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Fans Flock to Bundesliga, Occasionally Get Violent

The season isn't even over, but Germany's soccer league has already set a new attendance record. The larger, traditional clubs lead the way in attracting fans. The only problem is: supporters don't always behave.


Dortmund fans turn out even when their team stinks

You don't need to win to put bodies in seats, as Borussia Dortmund showed this season. The traditional working-class club has the highest attendance in the Bundesliga despite languishing in the bottom half of the table.

A total of 1,158,646 yellow-and-black fanatics turned up for Dortmund's 16 home matches thus far -- an average of 72,415 per game. Two other clubs, Bayern Munich and Schalke, have also already broken the one-million attendance mark.

All told, 11,636,578 fans have gone to stadiums to watch first-division matches this season. That represents an increase of almost 120,000 fans over last season, and the figure will rise when the 2007-8 campaign concludes on Saturday, May 17.

The statistics have the management of the German Football League, the DFL, very pleased indeed.

"We have the highest average attendance in the world," DFL Chairman Christian Seifert proclaimed after the figures were released.

Value for money


Schalke fans were treated to keeper Manuel Neuer's acrobatics this season

Part of the reason for the league's popularity is tradition. Clubs like Dortmund and Schalke are able to pack their massive stadiums even in lean years because they are seen as integral parts of the working-class Ruhr Valley region.

But another major factor is affordability. The average ticket price is just under 19 euros ($29) -- a fraction of what fans in England, Spain and Italy pay to watch their favorite teams.

"With that, we have the most affordable product of all the top leagues," Holger Hieronymous, the DFL's Chairman for Game Operations, told the dpa news agency.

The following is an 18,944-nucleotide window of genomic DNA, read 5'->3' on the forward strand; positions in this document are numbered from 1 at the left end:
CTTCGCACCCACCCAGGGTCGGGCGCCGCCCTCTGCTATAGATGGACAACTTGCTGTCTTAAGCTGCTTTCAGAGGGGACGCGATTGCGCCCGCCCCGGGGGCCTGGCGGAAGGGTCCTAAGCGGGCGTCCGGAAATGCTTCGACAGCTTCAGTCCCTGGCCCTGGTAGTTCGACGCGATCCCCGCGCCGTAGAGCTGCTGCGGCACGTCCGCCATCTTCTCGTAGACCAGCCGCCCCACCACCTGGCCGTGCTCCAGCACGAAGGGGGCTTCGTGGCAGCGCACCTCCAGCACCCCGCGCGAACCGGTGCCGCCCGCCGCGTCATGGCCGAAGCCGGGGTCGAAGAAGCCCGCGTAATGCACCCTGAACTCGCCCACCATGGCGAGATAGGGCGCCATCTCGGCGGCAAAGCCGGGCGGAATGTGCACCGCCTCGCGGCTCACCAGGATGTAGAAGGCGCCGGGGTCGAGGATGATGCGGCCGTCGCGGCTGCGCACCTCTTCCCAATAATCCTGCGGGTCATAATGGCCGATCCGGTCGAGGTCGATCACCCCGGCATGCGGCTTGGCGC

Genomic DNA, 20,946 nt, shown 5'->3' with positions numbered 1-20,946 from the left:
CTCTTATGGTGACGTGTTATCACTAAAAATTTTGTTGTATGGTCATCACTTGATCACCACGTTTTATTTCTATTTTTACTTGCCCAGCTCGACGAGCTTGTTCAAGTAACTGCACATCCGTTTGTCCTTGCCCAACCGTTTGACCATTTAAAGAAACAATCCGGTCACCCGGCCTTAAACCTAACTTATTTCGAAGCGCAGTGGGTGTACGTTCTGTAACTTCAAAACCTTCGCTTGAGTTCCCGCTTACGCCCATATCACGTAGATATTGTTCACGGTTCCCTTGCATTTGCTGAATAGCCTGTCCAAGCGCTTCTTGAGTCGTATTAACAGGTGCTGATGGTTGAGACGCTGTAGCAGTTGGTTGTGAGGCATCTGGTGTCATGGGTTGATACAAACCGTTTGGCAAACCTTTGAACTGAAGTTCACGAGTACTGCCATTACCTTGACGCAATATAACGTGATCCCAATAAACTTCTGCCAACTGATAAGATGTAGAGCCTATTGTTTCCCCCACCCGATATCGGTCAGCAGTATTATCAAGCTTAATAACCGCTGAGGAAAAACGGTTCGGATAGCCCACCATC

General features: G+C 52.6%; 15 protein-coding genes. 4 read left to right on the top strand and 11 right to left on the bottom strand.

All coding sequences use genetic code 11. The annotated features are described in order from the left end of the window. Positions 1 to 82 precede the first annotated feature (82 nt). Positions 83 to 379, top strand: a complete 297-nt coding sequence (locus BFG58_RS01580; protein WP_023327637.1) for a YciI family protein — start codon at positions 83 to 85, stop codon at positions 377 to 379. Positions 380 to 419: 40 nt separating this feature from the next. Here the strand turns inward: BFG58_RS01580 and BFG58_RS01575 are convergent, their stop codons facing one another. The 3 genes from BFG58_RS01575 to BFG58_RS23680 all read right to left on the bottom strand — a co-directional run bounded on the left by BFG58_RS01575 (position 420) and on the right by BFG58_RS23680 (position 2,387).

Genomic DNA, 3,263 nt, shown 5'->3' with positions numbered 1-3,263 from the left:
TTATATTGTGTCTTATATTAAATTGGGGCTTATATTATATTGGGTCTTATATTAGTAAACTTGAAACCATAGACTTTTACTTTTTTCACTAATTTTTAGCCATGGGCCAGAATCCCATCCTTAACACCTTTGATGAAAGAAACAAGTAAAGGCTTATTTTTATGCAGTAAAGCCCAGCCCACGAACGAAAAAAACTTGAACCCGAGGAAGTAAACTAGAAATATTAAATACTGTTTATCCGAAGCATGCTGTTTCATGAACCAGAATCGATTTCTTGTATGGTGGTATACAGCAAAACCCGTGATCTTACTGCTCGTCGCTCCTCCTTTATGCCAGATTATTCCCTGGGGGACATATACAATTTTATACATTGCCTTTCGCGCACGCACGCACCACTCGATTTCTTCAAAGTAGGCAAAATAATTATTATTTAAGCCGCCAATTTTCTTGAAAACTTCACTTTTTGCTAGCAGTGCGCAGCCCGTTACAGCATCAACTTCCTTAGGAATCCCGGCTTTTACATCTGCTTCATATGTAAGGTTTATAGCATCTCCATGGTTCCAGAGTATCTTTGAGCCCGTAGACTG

So while the Bundesliga's sides, with the possible exception of Bayern, may not measure up to Real Madrid or Manchester United on the pitch, at least their supporters don't have to break the bank to follow them live.

Out of hand

Bochum hooligans

Bochum hooligans behaved disgracefully in Bielefeld

The only black mark on the 2007-8 season has been misbehavior among a small minority of fans.

On April 5, a match between Frankfurt and Nuremberg almost had to be abandoned because Nuremberg supporters threw flares onto the pitch.

More seriously, on May 3, a security official in Bielefeld suffered a fractured skull and jaw after being attacked by Bochum hooligans.

"We have to take another look at our security procedures so that the situation doesn't become like in Italy," Frankfurt chairman Heribert Bruchhagen told dpa. "We're not going to capitulate before a bunch of total idiots."

Bruchhagen's opposite number at Bayern Munich seconded those sentiments.

"We have to remain vigilant and avoid offering a platform to hooligans," Bayern chairman Karl-Heinz Rummenigge said.

The German Football Association, the DFB, has banned Bochum supporters from the standing-room portion of the stadium for that team's final home match of an otherwise successful season for German soccer.

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